Source: Karen Scott’s blog
Mrs. Giggles emailed me a snark of the Ellora’s Cave writing guidelines (scroll to the end of the document). We both agreed that the guidelines fall into the ridiculous realm at various points, particularly when Tina Engler proclaims: “Don't worry excessively about grammar usage to the point where you are stifling creativity in the name of technicality.” It’s a writing guide that deserves snarking. It’s full of ridiculous generalizations.
I will be the first to admit that snark is not in my natural repertoire such as it is in some bloggers. If I ever come across as humorous, it is largely by accident and hardly ever by design. I might have a few inspired moments but generally being funny is not my thing; unless of course, you witness my oft clumsy attempts to maneuver my body around on the physical plane. For example, if you attended RWA National, you would have seen me trip on the stairs to the lounge nearly every single time. See: Unintentional (and embarrassing) physical humor.
I throw out this proviso because I am about to be critical of someone else’s attempt at making fun. The rant entitled Sporkage: Guidelines is hosted at a review site run by authors of gay romances. I believe that the author, Erastes, is the one who penned most of the “spork” in the article.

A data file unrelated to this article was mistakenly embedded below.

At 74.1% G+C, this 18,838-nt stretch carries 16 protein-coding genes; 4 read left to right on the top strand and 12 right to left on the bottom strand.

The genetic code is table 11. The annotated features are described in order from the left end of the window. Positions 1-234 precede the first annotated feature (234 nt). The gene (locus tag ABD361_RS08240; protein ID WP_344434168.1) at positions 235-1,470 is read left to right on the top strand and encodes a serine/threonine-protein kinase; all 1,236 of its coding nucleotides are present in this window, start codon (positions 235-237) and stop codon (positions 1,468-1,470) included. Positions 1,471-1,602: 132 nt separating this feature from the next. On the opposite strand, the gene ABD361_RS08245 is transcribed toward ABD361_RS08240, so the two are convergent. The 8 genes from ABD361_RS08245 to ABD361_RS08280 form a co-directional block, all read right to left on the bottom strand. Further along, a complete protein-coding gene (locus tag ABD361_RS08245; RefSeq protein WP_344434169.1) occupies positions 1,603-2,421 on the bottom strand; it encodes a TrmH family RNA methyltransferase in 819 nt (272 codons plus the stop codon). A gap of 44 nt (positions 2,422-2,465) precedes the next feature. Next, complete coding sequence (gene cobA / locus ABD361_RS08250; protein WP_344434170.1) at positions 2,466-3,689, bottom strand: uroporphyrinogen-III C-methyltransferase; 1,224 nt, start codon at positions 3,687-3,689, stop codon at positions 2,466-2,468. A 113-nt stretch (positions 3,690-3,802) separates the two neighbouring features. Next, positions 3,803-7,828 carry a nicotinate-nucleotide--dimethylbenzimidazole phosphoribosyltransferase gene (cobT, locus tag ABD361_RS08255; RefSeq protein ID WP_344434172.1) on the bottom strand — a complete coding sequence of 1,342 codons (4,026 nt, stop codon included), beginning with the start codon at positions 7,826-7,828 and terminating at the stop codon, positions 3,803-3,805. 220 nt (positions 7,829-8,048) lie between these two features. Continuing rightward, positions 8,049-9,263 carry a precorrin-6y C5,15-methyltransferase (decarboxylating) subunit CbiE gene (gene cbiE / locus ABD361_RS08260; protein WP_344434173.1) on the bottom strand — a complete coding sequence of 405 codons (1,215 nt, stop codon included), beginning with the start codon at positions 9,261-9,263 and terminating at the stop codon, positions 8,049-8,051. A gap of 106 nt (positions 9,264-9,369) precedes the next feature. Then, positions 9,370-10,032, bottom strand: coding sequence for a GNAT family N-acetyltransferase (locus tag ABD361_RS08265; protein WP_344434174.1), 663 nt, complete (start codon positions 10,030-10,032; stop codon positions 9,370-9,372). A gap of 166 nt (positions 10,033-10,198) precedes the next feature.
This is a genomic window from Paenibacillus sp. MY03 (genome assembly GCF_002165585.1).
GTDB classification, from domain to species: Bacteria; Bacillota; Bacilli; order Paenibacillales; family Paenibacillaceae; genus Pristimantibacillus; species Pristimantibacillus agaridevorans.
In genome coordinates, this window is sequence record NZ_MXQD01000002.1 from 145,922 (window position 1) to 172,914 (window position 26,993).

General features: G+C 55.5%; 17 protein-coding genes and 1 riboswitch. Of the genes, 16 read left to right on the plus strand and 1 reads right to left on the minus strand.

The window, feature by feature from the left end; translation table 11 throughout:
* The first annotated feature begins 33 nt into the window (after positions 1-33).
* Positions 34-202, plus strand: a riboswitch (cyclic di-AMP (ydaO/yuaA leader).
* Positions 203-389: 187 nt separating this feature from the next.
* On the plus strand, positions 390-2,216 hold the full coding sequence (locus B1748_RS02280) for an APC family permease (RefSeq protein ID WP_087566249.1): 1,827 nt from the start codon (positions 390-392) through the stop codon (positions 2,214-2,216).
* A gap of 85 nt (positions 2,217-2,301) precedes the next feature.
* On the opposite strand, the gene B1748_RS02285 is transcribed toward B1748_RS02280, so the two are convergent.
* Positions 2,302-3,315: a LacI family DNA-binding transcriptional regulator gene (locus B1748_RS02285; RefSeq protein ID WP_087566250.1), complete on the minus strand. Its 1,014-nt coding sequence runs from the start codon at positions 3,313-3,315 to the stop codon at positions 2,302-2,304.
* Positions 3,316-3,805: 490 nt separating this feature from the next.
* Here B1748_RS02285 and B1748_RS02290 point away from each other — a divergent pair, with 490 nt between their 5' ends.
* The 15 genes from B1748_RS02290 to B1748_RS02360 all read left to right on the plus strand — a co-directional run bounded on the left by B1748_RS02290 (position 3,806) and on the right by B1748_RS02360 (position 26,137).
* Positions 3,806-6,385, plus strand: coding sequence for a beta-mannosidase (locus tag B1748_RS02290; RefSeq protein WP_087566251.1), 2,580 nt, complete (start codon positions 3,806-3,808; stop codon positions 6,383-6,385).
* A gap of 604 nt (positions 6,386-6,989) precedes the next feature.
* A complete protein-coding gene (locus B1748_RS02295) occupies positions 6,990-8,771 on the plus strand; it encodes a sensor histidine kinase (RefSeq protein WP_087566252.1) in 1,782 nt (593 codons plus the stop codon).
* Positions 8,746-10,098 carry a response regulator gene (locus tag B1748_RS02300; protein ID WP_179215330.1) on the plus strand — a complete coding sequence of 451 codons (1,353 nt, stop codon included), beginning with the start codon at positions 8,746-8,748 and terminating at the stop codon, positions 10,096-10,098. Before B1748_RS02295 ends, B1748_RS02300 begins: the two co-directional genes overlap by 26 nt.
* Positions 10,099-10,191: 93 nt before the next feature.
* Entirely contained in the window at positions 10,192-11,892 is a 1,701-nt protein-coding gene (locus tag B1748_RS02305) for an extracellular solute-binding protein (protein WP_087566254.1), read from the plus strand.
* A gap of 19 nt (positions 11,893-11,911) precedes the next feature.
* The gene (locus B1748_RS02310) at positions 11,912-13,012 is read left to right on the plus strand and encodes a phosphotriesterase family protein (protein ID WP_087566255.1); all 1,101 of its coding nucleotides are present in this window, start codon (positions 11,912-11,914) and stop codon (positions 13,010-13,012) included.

The problem is that the rant is filled with inaccurate information and poorly crafted examples to support the thesis that romances today are too restrictive. The romance genre is not perfect and there needs to be legitimate critiques in order for the genre to become stronger and healthier. I think that there is a certain dependence in the genre, a certain reliance on shorthands relying on embedded reader information.
However, we already get so much insulting criticism from those who are ignorant of the genre; it’s almost beyond belief to see those who are claiming to represent the genre make such poor arguments. At one point, the authors invoke the name of Nora Roberts but spell it Norah Roberts. I began to wonder if the entire article was a satire and all the arguments were intentionally inaccurate. It seemed so inconceivable that they could not spell Nora’s name correctly.
There is a certain sense of superior disdain that permeates the article as if by writing gay romances, these authors are so much cooler and better than the mundane hacks that dominate the romance landscape. At one point, one of the authors state “People cheat. If a writer is worth his/her salt then they'd be able to include this antiquated "taboo" and still make a story work.” Obviously the implication is that those who don’t include infidelity scenes aren’t good writers or those who do and it doesn’t work for the readers because readers simply don’t like that sort of book, the author isn’t capable.
Erastes says in the comments:
I have to say that if this is what Ellora's Cave wants, then I certainly have no interest in writing for them. Why would I want to read the same book over and over again, but then I've said that about Romance, many times.